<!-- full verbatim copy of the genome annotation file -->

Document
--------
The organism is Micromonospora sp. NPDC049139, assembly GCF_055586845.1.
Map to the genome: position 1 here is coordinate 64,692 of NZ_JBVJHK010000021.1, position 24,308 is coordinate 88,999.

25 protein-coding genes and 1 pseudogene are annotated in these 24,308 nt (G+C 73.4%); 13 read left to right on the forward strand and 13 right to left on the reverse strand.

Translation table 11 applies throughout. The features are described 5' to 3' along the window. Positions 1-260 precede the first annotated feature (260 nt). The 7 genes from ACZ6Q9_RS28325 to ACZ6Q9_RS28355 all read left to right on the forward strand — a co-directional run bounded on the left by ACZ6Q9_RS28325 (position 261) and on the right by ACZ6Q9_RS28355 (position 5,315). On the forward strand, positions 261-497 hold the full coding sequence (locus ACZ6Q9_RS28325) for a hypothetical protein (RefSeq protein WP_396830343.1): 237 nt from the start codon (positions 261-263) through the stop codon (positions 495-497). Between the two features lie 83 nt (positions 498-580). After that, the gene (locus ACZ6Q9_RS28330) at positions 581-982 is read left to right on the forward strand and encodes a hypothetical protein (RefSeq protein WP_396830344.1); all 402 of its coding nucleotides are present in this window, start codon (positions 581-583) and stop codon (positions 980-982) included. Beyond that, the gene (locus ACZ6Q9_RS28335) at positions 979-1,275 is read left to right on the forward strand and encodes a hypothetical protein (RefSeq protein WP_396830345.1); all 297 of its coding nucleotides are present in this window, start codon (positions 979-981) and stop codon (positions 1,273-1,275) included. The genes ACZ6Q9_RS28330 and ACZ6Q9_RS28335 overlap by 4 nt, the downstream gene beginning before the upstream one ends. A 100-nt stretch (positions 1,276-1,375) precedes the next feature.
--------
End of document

The organism is Micromonospora sp. NPDC049139, assembly GCF_055586845.1.
Map to the genome: position 1 here is coordinate 64,692 of NZ_JBVJHK010000021.1, position 24,308 is coordinate 88,999.

25 protein-coding genes and 1 pseudogene are annotated in these 24,308 nt (G+C 73.4%); 13 read left to right on the forward strand and 13 right to left on the reverse strand.

Translation table 11 applies throughout. The features are described 5' to 3' along the window. Positions 1-260 precede the first annotated feature (260 nt). The 7 genes from ACZ6Q9_RS28325 to ACZ6Q9_RS28355 all read left to right on the forward strand — a co-directional run bounded on the left by ACZ6Q9_RS28325 (position 261) and on the right by ACZ6Q9_RS28355 (position 5,315). On the forward strand, positions 261-497 hold the full coding sequence (locus ACZ6Q9_RS28325) for a hypothetical protein (RefSeq protein WP_396830343.1): 237 nt from the start codon (positions 261-263) through the stop codon (positions 495-497). Between the two features lie 83 nt (positions 498-580). After that, the gene (locus ACZ6Q9_RS28330) at positions 581-982 is read left to right on the forward strand and encodes a hypothetical protein (RefSeq protein WP_396830344.1); all 402 of its coding nucleotides are present in this window, start codon (positions 581-583) and stop codon (positions 980-982) included. Beyond that, the gene (locus ACZ6Q9_RS28335) at positions 979-1,275 is read left to right on the forward strand and encodes a hypothetical protein (RefSeq protein WP_396830345.1); all 297 of its coding nucleotides are present in this window, start codon (positions 979-981) and stop codon (positions 1,273-1,275) included. The genes ACZ6Q9_RS28330 and ACZ6Q9_RS28335 overlap by 4 nt, the downstream gene beginning before the upstream one ends. A 100-nt stretch (positions 1,276-1,375) precedes the next feature.